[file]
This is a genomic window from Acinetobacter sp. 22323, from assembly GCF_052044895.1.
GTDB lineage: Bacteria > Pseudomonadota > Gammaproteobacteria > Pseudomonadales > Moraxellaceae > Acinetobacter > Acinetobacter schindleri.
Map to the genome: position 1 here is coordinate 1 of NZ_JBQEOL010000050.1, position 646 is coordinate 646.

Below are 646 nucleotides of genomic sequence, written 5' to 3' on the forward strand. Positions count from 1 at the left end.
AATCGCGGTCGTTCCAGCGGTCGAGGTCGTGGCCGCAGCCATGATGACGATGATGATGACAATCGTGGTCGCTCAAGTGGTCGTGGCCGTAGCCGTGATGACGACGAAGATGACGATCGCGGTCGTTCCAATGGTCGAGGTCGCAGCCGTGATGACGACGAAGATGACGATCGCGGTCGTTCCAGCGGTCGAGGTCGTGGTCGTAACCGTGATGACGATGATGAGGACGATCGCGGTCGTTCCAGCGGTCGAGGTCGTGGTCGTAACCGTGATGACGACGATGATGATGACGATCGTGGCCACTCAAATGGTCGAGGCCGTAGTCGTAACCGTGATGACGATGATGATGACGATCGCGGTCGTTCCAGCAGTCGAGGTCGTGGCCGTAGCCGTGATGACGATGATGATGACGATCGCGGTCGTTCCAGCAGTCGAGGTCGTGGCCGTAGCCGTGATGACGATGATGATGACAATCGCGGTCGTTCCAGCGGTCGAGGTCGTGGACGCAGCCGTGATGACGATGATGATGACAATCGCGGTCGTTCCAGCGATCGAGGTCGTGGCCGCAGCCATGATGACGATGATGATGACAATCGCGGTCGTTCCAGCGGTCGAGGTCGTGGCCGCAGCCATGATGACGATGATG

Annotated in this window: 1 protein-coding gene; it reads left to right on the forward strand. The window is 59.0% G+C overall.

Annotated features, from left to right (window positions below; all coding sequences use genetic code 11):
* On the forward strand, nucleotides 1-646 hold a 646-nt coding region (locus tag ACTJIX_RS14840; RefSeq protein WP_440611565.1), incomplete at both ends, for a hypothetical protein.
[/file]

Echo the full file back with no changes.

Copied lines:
This is a genomic window from Acinetobacter sp. 22323, from assembly GCF_052044895.1.
GTDB lineage: Bacteria > Pseudomonadota > Gammaproteobacteria > Pseudomonadales > Moraxellaceae > Acinetobacter > Acinetobacter schindleri.
Map to the genome: position 1 here is coordinate 1 of NZ_JBQEOL010000050.1, position 646 is coordinate 646.

Below are 646 nucleotides of genomic sequence, written 5' to 3' on the forward strand. Positions count from 1 at the left end.
AATCGCGGTCGTTCCAGCGGTCGAGGTCGTGGCCGCAGCCATGATGACGATGATGATGACAATCGTGGTCGCTCAAGTGGTCGTGGCCGTAGCCGTGATGACGACGAAGATGACGATCGCGGTCGTTCCAATGGTCGAGGTCGCAGCCGTGATGACGACGAAGATGACGATCGCGGTCGTTCCAGCGGTCGAGGTCGTGGTCGTAACCGTGATGACGATGATGAGGACGATCGCGGTCGTTCCAGCGGTCGAGGTCGTGGTCGTAACCGTGATGACGACGATGATGATGACGATCGTGGCCACTCAAATGGTCGAGGCCGTAGTCGTAACCGTGATGACGATGATGATGACGATCGCGGTCGTTCCAGCAGTCGAGGTCGTGGCCGTAGCCGTGATGACGATGATGATGACGATCGCGGTCGTTCCAGCAGTCGAGGTCGTGGCCGTAGCCGTGATGACGATGATGATGACAATCGCGGTCGTTCCAGCGGTCGAGGTCGTGGACGCAGCCGTGATGACGATGATGATGACAATCGCGGTCGTTCCAGCGATCGAGGTCGTGGCCGCAGCCATGATGACGATGATGATGACAATCGCGGTCGTTCCAGCGGTCGAGGTCGTGGCCGCAGCCATGATGACGATGATG

Annotated in this window: 1 protein-coding gene; it reads left to right on the forward strand. The window is 59.0% G+C overall.

Annotated features, from left to right (window positions below; all coding sequences use genetic code 11):
* On the forward strand, nucleotides 1-646 hold a 646-nt coding region (locus tag ACTJIX_RS14840; RefSeq protein WP_440611565.1), incomplete at both ends, for a hypothetical protein.